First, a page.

A senior charity leader from Bedford has warned of the devastating emotional impact on patients and their families of a backlog in cancer diagnoses and treatment that in some parts of the UK, could take "more than a year" to clear.
Retiring as an executive director at Macmillan Cancer Support, John Pearson has highlighted the critical role of the charity’s ‘Forgotten C’ campaign in bringing to the fore the impact of the Covid-19 pandemic on people living with cancer - as well as the 50,000 people who remain undiagnosed because of disruption caused by the health crisis.
He said: “The ‘Forgotten C’ is a brilliant campaign and we mustn’t let go of it.
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“I totally understand the national response to Covid-19. But over the period we’ve been focusing on it, more people have died from cancer than Covid-19. In the UK, more than 1,000 people are diagnosed with cancer each day and that number will only grow as the population ages and more people live longer with chronic health conditions like cancer.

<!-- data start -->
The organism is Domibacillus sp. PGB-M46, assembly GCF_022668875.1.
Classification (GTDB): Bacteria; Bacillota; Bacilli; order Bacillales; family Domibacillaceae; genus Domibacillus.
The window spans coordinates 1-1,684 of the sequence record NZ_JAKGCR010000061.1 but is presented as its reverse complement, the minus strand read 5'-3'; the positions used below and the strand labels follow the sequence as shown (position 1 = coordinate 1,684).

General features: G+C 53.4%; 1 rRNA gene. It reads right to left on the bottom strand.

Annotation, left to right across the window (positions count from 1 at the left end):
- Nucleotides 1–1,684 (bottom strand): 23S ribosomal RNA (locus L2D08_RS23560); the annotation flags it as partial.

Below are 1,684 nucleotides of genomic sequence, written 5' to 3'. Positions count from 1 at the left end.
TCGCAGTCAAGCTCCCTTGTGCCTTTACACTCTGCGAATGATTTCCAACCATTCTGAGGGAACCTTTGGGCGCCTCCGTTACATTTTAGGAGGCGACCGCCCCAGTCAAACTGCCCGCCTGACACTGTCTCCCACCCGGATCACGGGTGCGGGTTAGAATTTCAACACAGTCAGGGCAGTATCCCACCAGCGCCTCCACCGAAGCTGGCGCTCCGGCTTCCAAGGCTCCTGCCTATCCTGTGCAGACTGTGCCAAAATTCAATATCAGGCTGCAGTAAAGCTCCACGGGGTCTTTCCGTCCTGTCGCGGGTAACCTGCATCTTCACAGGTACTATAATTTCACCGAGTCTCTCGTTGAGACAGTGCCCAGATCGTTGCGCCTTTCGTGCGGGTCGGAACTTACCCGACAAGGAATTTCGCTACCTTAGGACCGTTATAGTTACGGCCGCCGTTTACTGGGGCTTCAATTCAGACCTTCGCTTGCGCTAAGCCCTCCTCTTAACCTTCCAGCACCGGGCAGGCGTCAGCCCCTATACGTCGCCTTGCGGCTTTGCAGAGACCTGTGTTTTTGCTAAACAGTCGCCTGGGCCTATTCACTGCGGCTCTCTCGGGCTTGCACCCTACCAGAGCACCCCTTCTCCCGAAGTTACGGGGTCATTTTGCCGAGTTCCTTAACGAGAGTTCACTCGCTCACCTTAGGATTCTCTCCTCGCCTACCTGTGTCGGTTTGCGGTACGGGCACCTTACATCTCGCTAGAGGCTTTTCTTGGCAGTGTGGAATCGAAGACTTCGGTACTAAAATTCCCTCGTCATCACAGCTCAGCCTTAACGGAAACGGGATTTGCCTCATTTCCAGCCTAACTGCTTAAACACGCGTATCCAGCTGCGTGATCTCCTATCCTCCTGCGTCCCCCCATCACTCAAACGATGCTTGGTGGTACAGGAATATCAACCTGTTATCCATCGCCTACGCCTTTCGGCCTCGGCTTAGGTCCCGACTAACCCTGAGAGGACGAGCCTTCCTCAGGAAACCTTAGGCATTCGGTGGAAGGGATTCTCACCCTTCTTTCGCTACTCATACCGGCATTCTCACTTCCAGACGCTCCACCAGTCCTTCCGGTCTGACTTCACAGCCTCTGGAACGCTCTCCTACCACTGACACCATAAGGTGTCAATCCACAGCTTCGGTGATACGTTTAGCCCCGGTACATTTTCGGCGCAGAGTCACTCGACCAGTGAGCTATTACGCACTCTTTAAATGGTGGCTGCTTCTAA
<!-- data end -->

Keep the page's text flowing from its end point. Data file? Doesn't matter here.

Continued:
“No-one has deliberately shut the doors to people with cancer and local healthcare operators have had to make very difficult decisions, but it’s only right as a cancer charity we bring to the fore in a very public way the fact the issue is getting worse. In some places, it could take more than a year to clear the backlog in cancer diagnoses and care that the pandemic has created."
John has been leading Macmillan’s cancer support operations directorate for half a decade, transforming national services like the Macmillan Support Line and investing in Macmillan healthcare professionals who in the last year, experienced a surge in demand from people struggling to cope with feelings of loneliness, isolation and fear.
As cancer referrals return to pre-Covid-19 levels and the conclusion of an extended furlough period looms at the end of March 2021, the charity expects to hear from even more people finding themselves in mental and financial distress.
He said: “When I arrived, I was determined to turn the Support Line into a service that was there for people every day. For me, that’s one of the biggest things we’ve achieved since I’ve been here.”
He and his wife Sue have long been part of Macmillan’s band of fundraisers and since 2010, hosted charity balls, festivals and curry nights in Bedford.
Between them, they have also racked up 18 marathons, 10 half-marathons, four ultra-marathons, four cycling challenges and five overseas adventures - raising more than £250,000 for Macmillan, which is equivalent to funding a Macmillan nurse for two and half years.
To donate to Macmillan Cancer Support’s Christmas Appeal, visit here